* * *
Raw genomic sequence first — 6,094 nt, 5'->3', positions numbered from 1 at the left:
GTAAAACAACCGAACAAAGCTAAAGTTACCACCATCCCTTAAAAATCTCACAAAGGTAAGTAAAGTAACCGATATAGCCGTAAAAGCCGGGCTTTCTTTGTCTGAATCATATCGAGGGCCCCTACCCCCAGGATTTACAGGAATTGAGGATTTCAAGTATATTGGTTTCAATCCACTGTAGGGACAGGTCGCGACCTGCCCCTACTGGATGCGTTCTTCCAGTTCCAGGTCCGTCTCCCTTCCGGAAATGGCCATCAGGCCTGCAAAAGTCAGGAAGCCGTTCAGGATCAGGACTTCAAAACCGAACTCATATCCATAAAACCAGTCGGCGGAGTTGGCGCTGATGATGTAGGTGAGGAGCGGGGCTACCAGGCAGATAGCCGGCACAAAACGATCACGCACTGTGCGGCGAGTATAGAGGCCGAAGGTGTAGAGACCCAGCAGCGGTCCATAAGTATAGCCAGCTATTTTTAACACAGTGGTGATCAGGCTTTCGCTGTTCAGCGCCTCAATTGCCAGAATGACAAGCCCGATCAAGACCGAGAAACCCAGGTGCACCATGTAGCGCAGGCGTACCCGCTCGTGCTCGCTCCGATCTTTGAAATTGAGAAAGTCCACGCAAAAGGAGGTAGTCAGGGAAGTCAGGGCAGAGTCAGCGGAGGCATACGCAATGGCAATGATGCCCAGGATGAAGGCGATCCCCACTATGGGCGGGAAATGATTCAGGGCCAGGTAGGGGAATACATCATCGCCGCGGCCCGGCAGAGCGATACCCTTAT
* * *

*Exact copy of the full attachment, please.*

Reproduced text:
Raw genomic sequence first — 6,094 nt, 5'->3', positions numbered from 1 at the left:
GTAAAACAACCGAACAAAGCTAAAGTTACCACCATCCCTTAAAAATCTCACAAAGGTAAGTAAAGTAACCGATATAGCCGTAAAAGCCGGGCTTTCTTTGTCTGAATCATATCGAGGGCCCCTACCCCCAGGATTTACAGGAATTGAGGATTTCAAGTATATTGGTTTCAATCCACTGTAGGGACAGGTCGCGACCTGCCCCTACTGGATGCGTTCTTCCAGTTCCAGGTCCGTCTCCCTTCCGGAAATGGCCATCAGGCCTGCAAAAGTCAGGAAGCCGTTCAGGATCAGGACTTCAAAACCGAACTCATATCCATAAAACCAGTCGGCGGAGTTGGCGCTGATGATGTAGGTGAGGAGCGGGGCTACCAGGCAGATAGCCGGCACAAAACGATCACGCACTGTGCGGCGAGTATAGAGGCCGAAGGTGTAGAGACCCAGCAGCGGTCCATAAGTATAGCCAGCTATTTTTAACACAGTGGTGATCAGGCTTTCGCTGTTCAGCGCCTCAATTGCCAGAATGACAAGCCCGATCAAGACCGAGAAACCCAGGTGCACCATGTAGCGCAGGCGTACCCGCTCGTGCTCGCTCCGATCTTTGAAATTGAGAAAGTCCACGCAAAAGGAGGTAGTCAGGGAAGTCAGGGCAGAGTCAGCGGAGGCATACGCAATGGCAATGATGCCCAGGATGAAGGCGATCCCCACTATGGGCGGGAAATGATTCAGGGCCAGGTAGGGGAATACATCATCGCCGCGGCCCGGCAGAGCGATACCCTTAT